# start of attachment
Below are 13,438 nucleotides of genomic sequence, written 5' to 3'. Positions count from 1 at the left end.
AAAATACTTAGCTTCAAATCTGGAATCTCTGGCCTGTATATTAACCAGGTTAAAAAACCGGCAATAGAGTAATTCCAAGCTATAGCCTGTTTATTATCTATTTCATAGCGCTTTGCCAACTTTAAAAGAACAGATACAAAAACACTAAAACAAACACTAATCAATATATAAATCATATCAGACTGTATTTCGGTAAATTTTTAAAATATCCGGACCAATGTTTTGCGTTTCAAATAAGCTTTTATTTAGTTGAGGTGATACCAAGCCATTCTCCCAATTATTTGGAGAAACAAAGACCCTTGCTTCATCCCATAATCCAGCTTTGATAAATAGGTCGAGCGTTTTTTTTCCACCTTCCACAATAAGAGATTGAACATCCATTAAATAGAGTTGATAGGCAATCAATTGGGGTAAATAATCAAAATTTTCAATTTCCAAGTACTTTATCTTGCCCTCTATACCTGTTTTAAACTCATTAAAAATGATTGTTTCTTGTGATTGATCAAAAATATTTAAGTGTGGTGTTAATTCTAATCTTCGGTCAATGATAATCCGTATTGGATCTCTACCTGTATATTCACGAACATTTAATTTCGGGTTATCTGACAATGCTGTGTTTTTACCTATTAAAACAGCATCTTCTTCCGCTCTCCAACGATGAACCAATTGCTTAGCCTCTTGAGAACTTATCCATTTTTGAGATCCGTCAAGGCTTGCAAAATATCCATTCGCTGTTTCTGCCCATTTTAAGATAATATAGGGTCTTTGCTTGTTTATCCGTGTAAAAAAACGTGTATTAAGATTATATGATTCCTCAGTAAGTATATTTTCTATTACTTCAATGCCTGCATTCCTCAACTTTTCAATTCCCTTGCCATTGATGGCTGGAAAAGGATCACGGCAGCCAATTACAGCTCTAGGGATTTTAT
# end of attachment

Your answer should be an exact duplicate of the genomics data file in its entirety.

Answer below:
Below are 13,438 nucleotides of genomic sequence, written 5' to 3'. Positions count from 1 at the left end.
AAAATACTTAGCTTCAAATCTGGAATCTCTGGCCTGTATATTAACCAGGTTAAAAAACCGGCAATAGAGTAATTCCAAGCTATAGCCTGTTTATTATCTATTTCATAGCGCTTTGCCAACTTTAAAAGAACAGATACAAAAACACTAAAACAAACACTAATCAATATATAAATCATATCAGACTGTATTTCGGTAAATTTTTAAAATATCCGGACCAATGTTTTGCGTTTCAAATAAGCTTTTATTTAGTTGAGGTGATACCAAGCCATTCTCCCAATTATTTGGAGAAACAAAGACCCTTGCTTCATCCCATAATCCAGCTTTGATAAATAGGTCGAGCGTTTTTTTTCCACCTTCCACAATAAGAGATTGAACATCCATTAAATAGAGTTGATAGGCAATCAATTGGGGTAAATAATCAAAATTTTCAATTTCCAAGTACTTTATCTTGCCCTCTATACCTGTTTTAAACTCATTAAAAATGATTGTTTCTTGTGATTGATCAAAAATATTTAAGTGTGGTGTTAATTCTAATCTTCGGTCAATGATAATCCGTATTGGATCTCTACCTGTATATTCACGAACATTTAATTTCGGGTTATCTGACAATGCTGTGTTTTTACCTATTAAAACAGCATCTTCTTCCGCTCTCCAACGATGAACCAATTGCTTAGCCTCTTGAGAACTTATCCATTTTTGAGATCCGTCAAGGCTTGCAAAATATCCATTCGCTGTTTCTGCCCATTTTAAGATAATATAGGGTCTTTGCTTGTTTATCCGTGTAAAAAAACGTGTATTAAGATTATATGATTCCTCAGTAAGTATATTTTCTATTACTTCAATGCCTGCATTCCTCAACTTTTCAATTCCCTTGCCATTGATGGCTGGAAAAGGATCACGGCAGCCAATTACAGCTCTAGGGATTTTAT